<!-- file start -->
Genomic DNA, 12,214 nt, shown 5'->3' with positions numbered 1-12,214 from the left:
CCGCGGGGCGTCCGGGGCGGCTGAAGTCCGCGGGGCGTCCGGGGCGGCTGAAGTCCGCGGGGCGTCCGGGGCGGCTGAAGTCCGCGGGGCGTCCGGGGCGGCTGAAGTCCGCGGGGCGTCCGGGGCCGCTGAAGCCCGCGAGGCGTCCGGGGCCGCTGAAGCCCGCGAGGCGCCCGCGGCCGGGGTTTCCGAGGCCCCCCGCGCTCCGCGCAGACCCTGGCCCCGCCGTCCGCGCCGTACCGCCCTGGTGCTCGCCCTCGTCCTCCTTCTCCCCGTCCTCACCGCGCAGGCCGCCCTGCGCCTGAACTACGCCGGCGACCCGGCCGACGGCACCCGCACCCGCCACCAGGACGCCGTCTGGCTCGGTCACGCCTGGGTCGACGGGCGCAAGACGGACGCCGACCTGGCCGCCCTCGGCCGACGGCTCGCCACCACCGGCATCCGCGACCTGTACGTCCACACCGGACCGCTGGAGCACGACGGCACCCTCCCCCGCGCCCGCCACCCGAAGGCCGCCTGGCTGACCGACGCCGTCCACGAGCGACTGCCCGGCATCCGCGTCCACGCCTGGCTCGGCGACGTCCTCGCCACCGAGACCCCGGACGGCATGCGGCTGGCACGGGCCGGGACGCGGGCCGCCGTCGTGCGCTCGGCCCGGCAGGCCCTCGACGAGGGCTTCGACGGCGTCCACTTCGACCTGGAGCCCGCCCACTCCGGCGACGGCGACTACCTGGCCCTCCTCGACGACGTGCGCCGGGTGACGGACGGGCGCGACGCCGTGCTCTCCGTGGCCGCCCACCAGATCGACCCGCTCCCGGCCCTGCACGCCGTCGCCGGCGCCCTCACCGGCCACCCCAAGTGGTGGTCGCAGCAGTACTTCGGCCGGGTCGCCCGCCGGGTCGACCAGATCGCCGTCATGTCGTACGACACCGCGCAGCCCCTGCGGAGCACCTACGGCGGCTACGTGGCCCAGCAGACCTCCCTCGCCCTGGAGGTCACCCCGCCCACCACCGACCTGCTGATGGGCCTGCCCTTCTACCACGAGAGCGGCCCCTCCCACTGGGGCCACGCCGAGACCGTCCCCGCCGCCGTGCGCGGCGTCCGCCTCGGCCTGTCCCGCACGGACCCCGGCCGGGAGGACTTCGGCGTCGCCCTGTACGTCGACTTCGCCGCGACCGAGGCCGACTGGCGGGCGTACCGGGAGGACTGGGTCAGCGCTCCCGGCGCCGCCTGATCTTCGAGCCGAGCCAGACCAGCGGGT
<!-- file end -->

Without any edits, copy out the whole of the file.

Genomic DNA, 12,214 nt, shown 5'->3' with positions numbered 1-12,214 from the left:
CCGCGGGGCGTCCGGGGCGGCTGAAGTCCGCGGGGCGTCCGGGGCGGCTGAAGTCCGCGGGGCGTCCGGGGCGGCTGAAGTCCGCGGGGCGTCCGGGGCGGCTGAAGTCCGCGGGGCGTCCGGGGCCGCTGAAGCCCGCGAGGCGTCCGGGGCCGCTGAAGCCCGCGAGGCGCCCGCGGCCGGGGTTTCCGAGGCCCCCCGCGCTCCGCGCAGACCCTGGCCCCGCCGTCCGCGCCGTACCGCCCTGGTGCTCGCCCTCGTCCTCCTTCTCCCCGTCCTCACCGCGCAGGCCGCCCTGCGCCTGAACTACGCCGGCGACCCGGCCGACGGCACCCGCACCCGCCACCAGGACGCCGTCTGGCTCGGTCACGCCTGGGTCGACGGGCGCAAGACGGACGCCGACCTGGCCGCCCTCGGCCGACGGCTCGCCACCACCGGCATCCGCGACCTGTACGTCCACACCGGACCGCTGGAGCACGACGGCACCCTCCCCCGCGCCCGCCACCCGAAGGCCGCCTGGCTGACCGACGCCGTCCACGAGCGACTGCCCGGCATCCGCGTCCACGCCTGGCTCGGCGACGTCCTCGCCACCGAGACCCCGGACGGCATGCGGCTGGCACGGGCCGGGACGCGGGCCGCCGTCGTGCGCTCGGCCCGGCAGGCCCTCGACGAGGGCTTCGACGGCGTCCACTTCGACCTGGAGCCCGCCCACTCCGGCGACGGCGACTACCTGGCCCTCCTCGACGACGTGCGCCGGGTGACGGACGGGCGCGACGCCGTGCTCTCCGTGGCCGCCCACCAGATCGACCCGCTCCCGGCCCTGCACGCCGTCGCCGGCGCCCTCACCGGCCACCCCAAGTGGTGGTCGCAGCAGTACTTCGGCCGGGTCGCCCGCCGGGTCGACCAGATCGCCGTCATGTCGTACGACACCGCGCAGCCCCTGCGGAGCACCTACGGCGGCTACGTGGCCCAGCAGACCTCCCTCGCCCTGGAGGTCACCCCGCCCACCACCGACCTGCTGATGGGCCTGCCCTTCTACCACGAGAGCGGCCCCTCCCACTGGGGCCACGCCGAGACCGTCCCCGCCGCCGTGCGCGGCGTCCGCCTCGGCCTGTCCCGCACGGACCCCGGCCGGGAGGACTTCGGCGTCGCCCTGTACGTCGACTTCGCCGCGACCGAGGCCGACTGGCGGGCGTACCGGGAGGACTGGGTCAGCGCTCCCGGCGCCGCCTGATCTTCGAGCCGAGCCAGACCAGCGGGT